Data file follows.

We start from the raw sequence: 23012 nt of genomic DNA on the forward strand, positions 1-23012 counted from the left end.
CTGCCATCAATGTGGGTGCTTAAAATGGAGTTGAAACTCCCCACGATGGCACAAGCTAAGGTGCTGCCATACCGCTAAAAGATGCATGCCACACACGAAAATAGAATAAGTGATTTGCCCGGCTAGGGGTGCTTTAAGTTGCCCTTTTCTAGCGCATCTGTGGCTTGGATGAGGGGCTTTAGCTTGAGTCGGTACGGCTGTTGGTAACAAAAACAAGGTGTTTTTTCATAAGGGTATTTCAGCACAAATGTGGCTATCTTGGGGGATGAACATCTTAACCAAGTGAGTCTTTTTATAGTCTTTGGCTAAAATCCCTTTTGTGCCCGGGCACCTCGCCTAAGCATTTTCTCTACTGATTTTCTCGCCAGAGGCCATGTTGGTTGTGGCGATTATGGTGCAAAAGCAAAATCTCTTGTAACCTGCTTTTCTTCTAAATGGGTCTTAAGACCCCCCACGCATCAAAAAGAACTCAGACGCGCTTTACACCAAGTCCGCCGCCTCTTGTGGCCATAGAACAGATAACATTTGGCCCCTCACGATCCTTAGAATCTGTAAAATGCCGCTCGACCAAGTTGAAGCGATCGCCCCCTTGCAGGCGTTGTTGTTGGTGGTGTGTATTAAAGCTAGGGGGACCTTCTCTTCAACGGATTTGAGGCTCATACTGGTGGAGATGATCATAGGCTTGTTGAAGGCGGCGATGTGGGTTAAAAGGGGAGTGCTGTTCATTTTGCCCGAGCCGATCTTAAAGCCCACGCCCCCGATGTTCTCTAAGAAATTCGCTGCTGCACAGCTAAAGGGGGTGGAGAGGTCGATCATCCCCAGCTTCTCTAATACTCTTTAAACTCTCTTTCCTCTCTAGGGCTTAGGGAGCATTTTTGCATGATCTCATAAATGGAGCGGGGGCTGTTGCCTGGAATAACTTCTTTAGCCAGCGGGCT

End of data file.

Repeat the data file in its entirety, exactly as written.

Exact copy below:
We start from the raw sequence: 23012 nt of genomic DNA on the forward strand, positions 1-23012 counted from the left end.
CTGCCATCAATGTGGGTGCTTAAAATGGAGTTGAAACTCCCCACGATGGCACAAGCTAAGGTGCTGCCATACCGCTAAAAGATGCATGCCACACACGAAAATAGAATAAGTGATTTGCCCGGCTAGGGGTGCTTTAAGTTGCCCTTTTCTAGCGCATCTGTGGCTTGGATGAGGGGCTTTAGCTTGAGTCGGTACGGCTGTTGGTAACAAAAACAAGGTGTTTTTTCATAAGGGTATTTCAGCACAAATGTGGCTATCTTGGGGGATGAACATCTTAACCAAGTGAGTCTTTTTATAGTCTTTGGCTAAAATCCCTTTTGTGCCCGGGCACCTCGCCTAAGCATTTTCTCTACTGATTTTCTCGCCAGAGGCCATGTTGGTTGTGGCGATTATGGTGCAAAAGCAAAATCTCTTGTAACCTGCTTTTCTTCTAAATGGGTCTTAAGACCCCCCACGCATCAAAAAGAACTCAGACGCGCTTTACACCAAGTCCGCCGCCTCTTGTGGCCATAGAACAGATAACATTTGGCCCCTCACGATCCTTAGAATCTGTAAAATGCCGCTCGACCAAGTTGAAGCGATCGCCCCCTTGCAGGCGTTGTTGTTGGTGGTGTGTATTAAAGCTAGGGGGACCTTCTCTTCAACGGATTTGAGGCTCATACTGGTGGAGATGATCATAGGCTTGTTGAAGGCGGCGATGTGGGTTAAAAGGGGAGTGCTGTTCATTTTGCCCGAGCCGATCTTAAAGCCCACGCCCCCGATGTTCTCTAAGAAATTCGCTGCTGCACAGCTAAAGGGGGTGGAGAGGTCGATCATCCCCAGCTTCTCTAATACTCTTTAAACTCTCTTTCCTCTCTAGGGCTTAGGGAGCATTTTTGCATGATCTCATAAATGGAGCGGGGGCTGTTGCCTGGAATAACTTCTTTAGCCAGCGGGCT